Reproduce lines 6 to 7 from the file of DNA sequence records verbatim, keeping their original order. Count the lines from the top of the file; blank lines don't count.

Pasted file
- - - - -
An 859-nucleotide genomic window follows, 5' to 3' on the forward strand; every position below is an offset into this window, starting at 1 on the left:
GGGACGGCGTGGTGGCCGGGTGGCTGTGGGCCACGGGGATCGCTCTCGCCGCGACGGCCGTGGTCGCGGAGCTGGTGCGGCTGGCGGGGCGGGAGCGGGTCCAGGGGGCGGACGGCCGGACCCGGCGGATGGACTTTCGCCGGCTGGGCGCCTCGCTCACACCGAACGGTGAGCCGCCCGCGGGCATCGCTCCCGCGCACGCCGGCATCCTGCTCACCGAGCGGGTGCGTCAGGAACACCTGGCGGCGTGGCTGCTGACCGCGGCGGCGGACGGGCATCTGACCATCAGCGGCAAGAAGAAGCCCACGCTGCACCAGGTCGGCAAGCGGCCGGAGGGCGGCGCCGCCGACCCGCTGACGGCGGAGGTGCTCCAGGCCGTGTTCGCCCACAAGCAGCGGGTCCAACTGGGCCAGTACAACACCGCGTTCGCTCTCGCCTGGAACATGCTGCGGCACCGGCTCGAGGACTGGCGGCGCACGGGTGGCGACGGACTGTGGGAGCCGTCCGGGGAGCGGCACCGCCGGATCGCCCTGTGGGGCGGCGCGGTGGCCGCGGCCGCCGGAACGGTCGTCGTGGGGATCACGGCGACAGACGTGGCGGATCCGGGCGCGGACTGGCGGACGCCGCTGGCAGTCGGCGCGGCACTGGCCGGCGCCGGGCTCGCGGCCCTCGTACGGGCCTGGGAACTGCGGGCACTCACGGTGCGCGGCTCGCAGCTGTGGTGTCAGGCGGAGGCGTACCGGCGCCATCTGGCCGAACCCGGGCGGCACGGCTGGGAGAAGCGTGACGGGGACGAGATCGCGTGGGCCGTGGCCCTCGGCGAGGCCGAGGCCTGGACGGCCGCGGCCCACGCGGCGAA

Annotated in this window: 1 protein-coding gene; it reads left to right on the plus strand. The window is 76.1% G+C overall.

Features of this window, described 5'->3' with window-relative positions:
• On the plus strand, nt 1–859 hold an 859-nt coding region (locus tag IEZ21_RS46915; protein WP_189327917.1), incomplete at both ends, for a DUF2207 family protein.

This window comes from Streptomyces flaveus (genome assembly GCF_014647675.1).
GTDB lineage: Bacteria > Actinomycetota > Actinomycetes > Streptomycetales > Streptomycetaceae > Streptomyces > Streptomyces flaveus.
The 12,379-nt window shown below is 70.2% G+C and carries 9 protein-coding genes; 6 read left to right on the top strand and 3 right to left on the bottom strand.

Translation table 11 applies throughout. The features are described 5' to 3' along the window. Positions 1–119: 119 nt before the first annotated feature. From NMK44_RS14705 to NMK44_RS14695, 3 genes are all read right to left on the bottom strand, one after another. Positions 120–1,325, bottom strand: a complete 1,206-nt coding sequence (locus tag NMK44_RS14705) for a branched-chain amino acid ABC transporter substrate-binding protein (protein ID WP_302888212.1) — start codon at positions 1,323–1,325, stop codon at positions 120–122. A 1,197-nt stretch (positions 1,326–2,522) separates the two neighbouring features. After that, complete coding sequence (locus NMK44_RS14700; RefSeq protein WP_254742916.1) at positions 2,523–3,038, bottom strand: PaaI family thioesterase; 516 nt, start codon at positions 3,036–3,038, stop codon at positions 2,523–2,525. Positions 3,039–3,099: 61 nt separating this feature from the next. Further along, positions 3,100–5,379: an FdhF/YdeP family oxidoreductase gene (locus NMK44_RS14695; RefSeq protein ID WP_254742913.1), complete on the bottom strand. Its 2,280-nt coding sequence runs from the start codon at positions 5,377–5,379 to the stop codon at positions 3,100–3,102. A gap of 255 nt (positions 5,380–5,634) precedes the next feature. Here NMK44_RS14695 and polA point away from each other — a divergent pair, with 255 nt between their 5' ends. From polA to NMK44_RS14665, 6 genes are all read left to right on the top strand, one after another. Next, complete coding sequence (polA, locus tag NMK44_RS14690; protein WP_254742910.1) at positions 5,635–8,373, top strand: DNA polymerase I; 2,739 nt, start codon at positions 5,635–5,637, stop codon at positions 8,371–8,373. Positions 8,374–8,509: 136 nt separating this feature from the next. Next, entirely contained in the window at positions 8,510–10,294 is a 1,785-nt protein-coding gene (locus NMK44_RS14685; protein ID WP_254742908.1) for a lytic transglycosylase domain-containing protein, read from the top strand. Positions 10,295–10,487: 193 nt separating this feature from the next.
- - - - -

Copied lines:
This window comes from Streptomyces flaveus (genome assembly GCF_014647675.1).
GTDB lineage: Bacteria > Actinomycetota > Actinomycetes > Streptomycetales > Streptomycetaceae > Streptomyces > Streptomyces flaveus.